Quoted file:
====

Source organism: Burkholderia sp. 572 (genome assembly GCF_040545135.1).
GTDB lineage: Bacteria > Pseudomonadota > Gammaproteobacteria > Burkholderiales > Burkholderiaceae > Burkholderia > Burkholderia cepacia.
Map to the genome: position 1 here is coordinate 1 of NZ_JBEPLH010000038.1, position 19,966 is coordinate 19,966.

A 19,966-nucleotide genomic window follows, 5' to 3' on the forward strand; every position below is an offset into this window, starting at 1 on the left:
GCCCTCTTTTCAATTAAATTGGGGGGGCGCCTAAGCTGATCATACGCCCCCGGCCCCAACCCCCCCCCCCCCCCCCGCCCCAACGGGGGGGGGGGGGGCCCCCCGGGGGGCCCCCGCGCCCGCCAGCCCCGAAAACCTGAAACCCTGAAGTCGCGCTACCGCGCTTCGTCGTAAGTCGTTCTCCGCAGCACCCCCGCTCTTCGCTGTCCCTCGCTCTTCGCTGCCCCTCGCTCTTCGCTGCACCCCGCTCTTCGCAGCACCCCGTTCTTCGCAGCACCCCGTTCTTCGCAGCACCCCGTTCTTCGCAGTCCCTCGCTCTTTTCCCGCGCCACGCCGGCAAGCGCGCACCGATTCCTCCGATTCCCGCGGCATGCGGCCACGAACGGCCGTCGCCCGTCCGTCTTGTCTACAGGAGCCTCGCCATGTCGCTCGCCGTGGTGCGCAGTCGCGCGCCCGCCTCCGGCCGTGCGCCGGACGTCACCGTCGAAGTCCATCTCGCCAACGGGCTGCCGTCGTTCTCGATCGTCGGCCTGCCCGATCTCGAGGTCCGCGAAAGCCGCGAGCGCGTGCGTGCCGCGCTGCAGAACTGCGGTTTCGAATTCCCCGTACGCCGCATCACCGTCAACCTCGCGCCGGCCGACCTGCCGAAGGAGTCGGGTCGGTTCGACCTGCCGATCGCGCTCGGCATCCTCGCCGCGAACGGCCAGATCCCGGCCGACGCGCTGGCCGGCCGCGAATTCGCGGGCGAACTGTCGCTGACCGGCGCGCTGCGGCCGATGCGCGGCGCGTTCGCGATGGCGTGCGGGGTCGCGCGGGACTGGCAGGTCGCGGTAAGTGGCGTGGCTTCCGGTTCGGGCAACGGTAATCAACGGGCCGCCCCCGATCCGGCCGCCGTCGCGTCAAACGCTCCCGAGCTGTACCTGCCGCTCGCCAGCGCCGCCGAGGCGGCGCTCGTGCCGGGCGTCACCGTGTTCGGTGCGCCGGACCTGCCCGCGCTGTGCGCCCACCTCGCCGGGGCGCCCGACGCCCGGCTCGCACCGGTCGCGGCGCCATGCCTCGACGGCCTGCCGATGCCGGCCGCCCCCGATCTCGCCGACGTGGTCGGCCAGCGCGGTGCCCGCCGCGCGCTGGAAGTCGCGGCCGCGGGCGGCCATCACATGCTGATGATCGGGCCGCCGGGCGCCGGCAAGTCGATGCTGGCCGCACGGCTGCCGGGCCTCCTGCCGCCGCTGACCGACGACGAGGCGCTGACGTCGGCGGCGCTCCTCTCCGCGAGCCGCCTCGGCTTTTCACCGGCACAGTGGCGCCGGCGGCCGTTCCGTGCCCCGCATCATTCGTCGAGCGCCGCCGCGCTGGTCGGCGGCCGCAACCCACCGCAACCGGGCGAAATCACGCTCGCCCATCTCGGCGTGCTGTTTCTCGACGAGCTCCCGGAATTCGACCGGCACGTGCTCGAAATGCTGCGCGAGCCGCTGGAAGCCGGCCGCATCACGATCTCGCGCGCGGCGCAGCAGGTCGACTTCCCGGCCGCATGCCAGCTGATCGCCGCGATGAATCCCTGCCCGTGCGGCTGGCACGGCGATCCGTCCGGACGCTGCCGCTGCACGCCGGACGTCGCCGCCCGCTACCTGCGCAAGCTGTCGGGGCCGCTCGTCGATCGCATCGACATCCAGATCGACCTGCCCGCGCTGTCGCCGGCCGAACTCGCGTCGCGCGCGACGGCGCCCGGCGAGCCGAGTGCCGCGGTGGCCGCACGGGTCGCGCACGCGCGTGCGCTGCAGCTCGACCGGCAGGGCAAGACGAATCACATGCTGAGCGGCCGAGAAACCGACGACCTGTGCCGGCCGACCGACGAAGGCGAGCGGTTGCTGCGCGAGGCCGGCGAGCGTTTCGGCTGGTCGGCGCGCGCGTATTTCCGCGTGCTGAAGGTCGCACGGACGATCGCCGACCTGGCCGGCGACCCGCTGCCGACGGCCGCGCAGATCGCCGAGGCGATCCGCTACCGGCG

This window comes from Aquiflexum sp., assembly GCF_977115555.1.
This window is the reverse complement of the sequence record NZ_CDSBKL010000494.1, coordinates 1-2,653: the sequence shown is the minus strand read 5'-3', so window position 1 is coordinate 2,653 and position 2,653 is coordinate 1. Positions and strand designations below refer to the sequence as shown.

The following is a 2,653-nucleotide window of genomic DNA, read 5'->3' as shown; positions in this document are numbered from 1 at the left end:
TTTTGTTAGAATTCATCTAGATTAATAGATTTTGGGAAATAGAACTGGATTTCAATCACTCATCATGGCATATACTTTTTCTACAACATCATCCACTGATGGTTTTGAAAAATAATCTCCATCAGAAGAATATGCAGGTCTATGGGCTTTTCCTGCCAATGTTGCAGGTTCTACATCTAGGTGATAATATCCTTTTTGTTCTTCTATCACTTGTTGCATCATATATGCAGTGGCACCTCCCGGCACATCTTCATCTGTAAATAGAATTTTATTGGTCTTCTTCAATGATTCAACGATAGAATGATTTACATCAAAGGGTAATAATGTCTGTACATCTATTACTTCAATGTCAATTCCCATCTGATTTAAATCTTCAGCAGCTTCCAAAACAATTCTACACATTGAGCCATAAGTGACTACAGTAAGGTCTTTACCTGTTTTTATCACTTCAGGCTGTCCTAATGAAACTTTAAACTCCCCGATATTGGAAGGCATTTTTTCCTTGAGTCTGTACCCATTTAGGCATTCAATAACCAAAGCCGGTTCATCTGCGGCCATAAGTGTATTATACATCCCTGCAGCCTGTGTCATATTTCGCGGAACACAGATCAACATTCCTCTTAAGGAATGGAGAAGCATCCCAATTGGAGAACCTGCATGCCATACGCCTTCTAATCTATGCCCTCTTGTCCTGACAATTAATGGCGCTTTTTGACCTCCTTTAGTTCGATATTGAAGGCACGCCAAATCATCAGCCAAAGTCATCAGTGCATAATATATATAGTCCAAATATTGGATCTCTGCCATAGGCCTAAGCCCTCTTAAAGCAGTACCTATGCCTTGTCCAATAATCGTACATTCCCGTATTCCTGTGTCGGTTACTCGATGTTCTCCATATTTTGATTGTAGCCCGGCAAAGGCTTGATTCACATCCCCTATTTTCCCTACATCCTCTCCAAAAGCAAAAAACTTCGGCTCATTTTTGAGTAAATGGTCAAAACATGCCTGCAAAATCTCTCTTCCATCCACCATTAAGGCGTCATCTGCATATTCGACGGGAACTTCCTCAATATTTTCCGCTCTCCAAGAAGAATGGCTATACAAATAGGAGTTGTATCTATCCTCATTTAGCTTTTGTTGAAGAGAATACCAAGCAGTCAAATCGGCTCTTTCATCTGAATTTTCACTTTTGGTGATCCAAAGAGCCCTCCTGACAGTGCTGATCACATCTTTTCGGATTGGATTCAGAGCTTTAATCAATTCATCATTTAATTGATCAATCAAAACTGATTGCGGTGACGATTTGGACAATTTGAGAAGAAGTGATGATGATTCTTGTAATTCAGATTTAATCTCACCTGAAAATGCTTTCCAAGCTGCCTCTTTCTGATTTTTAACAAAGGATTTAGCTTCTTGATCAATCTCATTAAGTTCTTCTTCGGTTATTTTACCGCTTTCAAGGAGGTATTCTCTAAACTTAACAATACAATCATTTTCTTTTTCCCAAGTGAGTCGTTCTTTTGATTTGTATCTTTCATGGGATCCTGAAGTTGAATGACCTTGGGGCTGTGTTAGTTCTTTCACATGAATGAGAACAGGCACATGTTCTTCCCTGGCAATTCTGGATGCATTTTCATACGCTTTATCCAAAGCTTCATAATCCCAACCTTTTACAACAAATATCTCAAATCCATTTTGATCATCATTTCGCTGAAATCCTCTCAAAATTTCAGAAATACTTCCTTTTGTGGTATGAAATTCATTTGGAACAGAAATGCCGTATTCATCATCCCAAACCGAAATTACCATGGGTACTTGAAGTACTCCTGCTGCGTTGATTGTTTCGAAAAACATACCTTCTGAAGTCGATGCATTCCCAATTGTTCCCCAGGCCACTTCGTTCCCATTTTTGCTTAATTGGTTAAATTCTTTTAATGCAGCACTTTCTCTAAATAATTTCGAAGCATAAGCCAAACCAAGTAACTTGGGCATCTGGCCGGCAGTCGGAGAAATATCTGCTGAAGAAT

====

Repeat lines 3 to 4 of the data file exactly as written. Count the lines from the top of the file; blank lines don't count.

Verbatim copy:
Map to the genome: position 1 here is coordinate 1 of NZ_JBEPLH010000038.1, position 19,966 is coordinate 19,966.

A 19,966-nucleotide genomic window follows, 5' to 3' on the forward strand; every position below is an offset into this window, starting at 1 on the left: